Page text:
Thursday, April 03, 2003

I got up early to make sure my daughter got to her blood test. She's 13, so we tried something new. I let her walk there by herself from school (which is next-door to the clinic). The premise was that my daughter might take the experience better if she was trying to be mature and doing it on her own. So about 9:45 the nurse practitioner phoned me to say it wasn't working perfectly... but I talked to my daughter on the phone and encouraged her to just look the other way and relax and she'd be through it in no time. It worked! Later she said it didn't hurt so much after all.

After that I got back into my nice purple bed and went back to sleep. I didn't want to get out of those new sheets today!

My son's playstation two is already toasted. We got it less than 2 months ago so its still under warranty and we can get it replaced. As you can imagine this vital equipment failure caused a big stir in the house. He was playing a new game and suddenly it just quit working. Very annoying. I can identify - when my computers fail I go berserk and have to force myself to be calm and patient as I take the steps to repair them. Hmmm.. playstation 2 - 2 hundred bucks - 2 months. Hmmm.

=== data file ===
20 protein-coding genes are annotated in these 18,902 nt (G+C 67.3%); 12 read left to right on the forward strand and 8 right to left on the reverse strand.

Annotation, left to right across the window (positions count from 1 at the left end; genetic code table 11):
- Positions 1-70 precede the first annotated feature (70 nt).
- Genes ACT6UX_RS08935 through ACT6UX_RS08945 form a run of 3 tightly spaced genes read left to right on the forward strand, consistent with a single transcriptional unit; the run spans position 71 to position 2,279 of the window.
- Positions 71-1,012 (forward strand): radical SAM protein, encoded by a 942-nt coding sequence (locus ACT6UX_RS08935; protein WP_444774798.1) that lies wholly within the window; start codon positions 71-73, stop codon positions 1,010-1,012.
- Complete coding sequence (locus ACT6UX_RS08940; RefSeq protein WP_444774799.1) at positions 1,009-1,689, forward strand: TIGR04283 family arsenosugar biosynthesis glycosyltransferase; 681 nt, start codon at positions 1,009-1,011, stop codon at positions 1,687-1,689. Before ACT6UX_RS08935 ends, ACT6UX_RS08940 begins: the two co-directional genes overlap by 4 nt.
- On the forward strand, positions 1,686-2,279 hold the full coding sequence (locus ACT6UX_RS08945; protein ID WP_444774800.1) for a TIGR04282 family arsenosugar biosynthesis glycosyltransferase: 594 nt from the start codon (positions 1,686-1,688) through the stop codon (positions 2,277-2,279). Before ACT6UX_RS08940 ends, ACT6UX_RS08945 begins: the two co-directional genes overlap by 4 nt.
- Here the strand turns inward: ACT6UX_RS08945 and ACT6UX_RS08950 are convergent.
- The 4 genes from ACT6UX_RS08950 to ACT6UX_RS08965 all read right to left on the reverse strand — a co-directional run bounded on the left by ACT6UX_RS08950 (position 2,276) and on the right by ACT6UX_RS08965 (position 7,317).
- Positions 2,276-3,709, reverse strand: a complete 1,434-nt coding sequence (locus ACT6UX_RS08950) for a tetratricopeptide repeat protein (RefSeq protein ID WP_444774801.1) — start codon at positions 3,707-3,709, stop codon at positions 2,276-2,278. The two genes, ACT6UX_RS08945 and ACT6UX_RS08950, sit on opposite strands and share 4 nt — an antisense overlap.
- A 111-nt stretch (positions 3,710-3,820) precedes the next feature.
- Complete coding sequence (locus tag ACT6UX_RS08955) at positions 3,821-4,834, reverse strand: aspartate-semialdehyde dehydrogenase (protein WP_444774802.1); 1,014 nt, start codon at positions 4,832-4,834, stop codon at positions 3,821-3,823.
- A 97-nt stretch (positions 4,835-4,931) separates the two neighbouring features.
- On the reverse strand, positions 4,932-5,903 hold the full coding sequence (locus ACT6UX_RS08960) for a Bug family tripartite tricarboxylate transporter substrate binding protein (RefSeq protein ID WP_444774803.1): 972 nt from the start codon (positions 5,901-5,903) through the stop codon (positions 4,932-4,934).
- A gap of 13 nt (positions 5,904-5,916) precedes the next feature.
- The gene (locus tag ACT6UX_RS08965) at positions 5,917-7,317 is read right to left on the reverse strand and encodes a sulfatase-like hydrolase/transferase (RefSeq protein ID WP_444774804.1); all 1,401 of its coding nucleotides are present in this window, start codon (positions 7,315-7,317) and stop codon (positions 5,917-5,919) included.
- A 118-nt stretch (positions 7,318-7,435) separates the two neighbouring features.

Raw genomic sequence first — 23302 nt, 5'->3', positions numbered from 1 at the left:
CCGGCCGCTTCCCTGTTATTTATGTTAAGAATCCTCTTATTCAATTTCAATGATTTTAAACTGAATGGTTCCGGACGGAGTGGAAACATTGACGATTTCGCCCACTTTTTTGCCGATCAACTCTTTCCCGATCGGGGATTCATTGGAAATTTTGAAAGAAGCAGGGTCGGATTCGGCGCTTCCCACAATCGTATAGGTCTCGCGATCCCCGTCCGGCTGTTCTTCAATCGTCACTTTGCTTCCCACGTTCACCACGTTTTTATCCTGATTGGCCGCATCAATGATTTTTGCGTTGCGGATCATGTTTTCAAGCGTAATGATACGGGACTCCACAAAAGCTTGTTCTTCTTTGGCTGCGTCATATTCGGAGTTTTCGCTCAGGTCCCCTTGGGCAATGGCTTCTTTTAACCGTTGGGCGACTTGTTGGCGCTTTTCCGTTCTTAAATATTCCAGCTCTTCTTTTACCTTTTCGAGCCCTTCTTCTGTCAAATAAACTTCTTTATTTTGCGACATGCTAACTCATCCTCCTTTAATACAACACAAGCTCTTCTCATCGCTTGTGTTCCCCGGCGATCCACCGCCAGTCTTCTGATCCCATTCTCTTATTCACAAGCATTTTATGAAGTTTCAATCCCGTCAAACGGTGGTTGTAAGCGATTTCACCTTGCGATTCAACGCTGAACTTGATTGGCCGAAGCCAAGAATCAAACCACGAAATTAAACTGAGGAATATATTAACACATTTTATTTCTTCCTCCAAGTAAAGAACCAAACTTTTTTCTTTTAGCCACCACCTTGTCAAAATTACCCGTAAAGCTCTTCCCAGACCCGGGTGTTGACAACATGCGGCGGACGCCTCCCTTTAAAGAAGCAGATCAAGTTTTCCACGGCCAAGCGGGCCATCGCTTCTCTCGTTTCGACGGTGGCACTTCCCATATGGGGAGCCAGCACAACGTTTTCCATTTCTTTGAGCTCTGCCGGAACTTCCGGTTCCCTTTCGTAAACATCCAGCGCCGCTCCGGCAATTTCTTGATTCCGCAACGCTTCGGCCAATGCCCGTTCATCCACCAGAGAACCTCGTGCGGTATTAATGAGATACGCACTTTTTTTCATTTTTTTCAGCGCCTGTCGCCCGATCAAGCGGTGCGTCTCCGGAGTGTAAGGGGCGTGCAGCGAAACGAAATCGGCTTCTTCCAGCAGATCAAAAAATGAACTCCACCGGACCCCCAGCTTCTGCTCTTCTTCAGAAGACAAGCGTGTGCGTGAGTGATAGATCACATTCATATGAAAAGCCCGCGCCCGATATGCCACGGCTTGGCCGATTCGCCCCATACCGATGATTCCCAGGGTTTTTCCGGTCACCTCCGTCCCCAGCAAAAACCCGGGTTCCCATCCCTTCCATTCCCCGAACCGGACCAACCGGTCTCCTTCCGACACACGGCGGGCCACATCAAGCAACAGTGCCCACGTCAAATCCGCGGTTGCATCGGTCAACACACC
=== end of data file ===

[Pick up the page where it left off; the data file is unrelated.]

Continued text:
Speaking of vital equipment failure, I sure feel sorry for the people in Baghdad whose electricity is out. We had a three day electricity failure last winter. It was awful. I'll bet those people are in major distress right now. I hope and pray the torment of the Iraqui people will be over soon.

My daughter says she had a great day despite the blood testing. She got third prize on her science fair project, and tonight at the open house got her report card with three A's - and she made honor roll for the first time. Her three A's were in reading, social studies and science. Plus she was happy that she'd done so well at getting along with people. I'm glad she considered that one of the best parts of her day. Tonight she attended the spaghetti dinner at her school and a basketball game, on her own. I'm glad to see her moving into the teenage years and getting more independent.

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